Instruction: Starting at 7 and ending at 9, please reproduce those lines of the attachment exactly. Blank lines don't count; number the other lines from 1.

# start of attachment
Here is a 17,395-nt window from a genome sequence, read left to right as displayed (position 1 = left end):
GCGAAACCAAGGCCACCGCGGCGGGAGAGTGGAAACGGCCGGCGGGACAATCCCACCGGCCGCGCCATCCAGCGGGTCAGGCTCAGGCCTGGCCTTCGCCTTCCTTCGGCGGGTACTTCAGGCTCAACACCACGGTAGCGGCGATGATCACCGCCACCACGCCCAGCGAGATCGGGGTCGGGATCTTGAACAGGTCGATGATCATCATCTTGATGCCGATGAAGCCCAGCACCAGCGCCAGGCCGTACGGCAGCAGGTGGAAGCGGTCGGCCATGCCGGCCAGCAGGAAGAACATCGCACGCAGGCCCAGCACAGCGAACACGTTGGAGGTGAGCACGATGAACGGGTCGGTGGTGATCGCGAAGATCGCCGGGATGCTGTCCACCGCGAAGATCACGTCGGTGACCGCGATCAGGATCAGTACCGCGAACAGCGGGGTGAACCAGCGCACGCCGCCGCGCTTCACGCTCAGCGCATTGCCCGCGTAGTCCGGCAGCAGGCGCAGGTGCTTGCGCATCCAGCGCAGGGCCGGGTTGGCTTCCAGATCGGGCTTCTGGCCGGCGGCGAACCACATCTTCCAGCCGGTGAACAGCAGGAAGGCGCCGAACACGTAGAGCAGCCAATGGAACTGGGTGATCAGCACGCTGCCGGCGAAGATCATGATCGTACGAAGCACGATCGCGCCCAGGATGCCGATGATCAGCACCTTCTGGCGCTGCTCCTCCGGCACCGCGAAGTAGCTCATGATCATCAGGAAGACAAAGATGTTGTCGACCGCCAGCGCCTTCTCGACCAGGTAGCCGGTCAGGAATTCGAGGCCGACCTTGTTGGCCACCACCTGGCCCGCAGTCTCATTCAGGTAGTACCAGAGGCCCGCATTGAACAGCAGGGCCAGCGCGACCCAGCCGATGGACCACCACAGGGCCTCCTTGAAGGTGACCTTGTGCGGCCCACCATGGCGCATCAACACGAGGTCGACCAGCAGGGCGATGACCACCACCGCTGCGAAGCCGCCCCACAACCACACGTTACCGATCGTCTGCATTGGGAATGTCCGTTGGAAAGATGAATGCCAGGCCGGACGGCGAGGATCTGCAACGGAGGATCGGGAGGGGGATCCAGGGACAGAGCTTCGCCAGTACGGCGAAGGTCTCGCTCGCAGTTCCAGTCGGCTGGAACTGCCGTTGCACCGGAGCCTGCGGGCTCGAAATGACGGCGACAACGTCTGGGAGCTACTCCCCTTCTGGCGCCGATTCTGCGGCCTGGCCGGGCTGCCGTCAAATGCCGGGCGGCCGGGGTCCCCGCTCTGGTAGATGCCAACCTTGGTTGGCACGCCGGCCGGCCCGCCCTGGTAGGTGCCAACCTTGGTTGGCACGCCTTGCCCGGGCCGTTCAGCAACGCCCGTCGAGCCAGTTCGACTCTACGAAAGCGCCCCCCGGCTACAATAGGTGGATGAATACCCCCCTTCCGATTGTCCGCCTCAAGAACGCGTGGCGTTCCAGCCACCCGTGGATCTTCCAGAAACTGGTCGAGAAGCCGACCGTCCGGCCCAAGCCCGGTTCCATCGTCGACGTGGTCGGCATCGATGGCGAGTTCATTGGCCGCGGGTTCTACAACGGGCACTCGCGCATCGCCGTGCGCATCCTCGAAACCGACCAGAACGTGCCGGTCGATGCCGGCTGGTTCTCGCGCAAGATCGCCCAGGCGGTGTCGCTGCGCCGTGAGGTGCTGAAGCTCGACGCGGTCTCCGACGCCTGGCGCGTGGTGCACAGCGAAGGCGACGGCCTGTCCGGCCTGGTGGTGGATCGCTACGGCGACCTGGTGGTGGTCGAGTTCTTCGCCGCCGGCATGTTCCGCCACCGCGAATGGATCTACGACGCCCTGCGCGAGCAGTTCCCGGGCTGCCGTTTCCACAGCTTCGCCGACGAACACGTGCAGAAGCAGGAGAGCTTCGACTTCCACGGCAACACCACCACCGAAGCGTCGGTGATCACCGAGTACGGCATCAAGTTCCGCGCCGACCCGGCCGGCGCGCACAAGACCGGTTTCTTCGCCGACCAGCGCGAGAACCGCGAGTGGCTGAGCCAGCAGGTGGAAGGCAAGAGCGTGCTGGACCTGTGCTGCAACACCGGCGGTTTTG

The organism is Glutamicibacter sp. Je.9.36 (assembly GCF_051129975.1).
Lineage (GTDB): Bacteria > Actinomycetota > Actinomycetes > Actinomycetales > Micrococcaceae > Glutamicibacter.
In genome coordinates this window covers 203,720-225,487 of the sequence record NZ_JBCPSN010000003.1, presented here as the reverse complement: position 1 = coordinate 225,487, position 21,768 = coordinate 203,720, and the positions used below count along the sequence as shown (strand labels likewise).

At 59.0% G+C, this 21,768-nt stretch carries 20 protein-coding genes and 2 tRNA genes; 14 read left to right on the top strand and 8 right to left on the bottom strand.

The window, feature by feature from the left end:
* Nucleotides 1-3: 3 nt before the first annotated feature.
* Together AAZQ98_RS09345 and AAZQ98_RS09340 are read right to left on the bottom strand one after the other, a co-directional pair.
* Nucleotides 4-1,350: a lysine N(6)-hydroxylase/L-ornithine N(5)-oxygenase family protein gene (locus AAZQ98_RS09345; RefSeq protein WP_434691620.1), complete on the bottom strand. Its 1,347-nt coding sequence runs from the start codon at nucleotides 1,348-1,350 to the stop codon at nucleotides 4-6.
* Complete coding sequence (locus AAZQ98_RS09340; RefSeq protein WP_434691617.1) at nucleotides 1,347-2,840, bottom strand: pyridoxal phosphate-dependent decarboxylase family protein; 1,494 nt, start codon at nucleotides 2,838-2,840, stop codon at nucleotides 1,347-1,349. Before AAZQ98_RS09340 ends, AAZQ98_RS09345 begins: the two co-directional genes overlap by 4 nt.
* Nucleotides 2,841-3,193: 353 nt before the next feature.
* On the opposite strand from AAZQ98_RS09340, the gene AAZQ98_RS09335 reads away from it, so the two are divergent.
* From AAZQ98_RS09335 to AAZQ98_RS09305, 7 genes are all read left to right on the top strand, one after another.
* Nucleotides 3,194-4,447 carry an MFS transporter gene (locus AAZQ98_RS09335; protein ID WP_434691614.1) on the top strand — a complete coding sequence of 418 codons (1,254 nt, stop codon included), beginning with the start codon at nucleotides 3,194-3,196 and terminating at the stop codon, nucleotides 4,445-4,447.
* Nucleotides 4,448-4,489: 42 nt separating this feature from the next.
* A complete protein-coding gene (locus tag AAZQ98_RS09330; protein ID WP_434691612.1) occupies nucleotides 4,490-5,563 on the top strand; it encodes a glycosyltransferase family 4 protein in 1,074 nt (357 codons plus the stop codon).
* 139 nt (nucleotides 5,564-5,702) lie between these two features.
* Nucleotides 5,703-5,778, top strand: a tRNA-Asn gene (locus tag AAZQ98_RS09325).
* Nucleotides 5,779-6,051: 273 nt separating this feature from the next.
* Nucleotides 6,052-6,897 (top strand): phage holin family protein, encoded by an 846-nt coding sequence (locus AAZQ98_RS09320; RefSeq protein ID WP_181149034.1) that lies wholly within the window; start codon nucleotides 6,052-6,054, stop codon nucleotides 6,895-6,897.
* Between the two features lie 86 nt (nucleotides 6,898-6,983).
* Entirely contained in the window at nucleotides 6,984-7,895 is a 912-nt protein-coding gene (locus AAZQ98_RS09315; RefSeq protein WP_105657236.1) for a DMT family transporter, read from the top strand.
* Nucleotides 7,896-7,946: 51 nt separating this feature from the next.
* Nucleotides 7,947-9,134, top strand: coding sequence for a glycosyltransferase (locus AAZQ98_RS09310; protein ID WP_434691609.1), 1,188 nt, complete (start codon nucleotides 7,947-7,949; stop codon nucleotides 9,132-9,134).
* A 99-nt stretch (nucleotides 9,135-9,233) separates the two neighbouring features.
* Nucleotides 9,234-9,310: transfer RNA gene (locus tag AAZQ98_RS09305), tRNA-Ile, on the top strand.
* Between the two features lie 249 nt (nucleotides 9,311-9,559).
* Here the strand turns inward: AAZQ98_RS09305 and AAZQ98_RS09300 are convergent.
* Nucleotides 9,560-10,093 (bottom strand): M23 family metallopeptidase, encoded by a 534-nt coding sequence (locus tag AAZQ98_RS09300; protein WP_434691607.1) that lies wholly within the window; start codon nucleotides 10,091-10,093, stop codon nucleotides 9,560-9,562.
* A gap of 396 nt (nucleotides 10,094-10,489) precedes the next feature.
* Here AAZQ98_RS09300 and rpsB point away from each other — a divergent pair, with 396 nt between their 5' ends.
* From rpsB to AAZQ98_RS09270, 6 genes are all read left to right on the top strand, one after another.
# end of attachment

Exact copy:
The window, feature by feature from the left end:
* Nucleotides 1-3: 3 nt before the first annotated feature.
* Together AAZQ98_RS09345 and AAZQ98_RS09340 are read right to left on the bottom strand one after the other, a co-directional pair.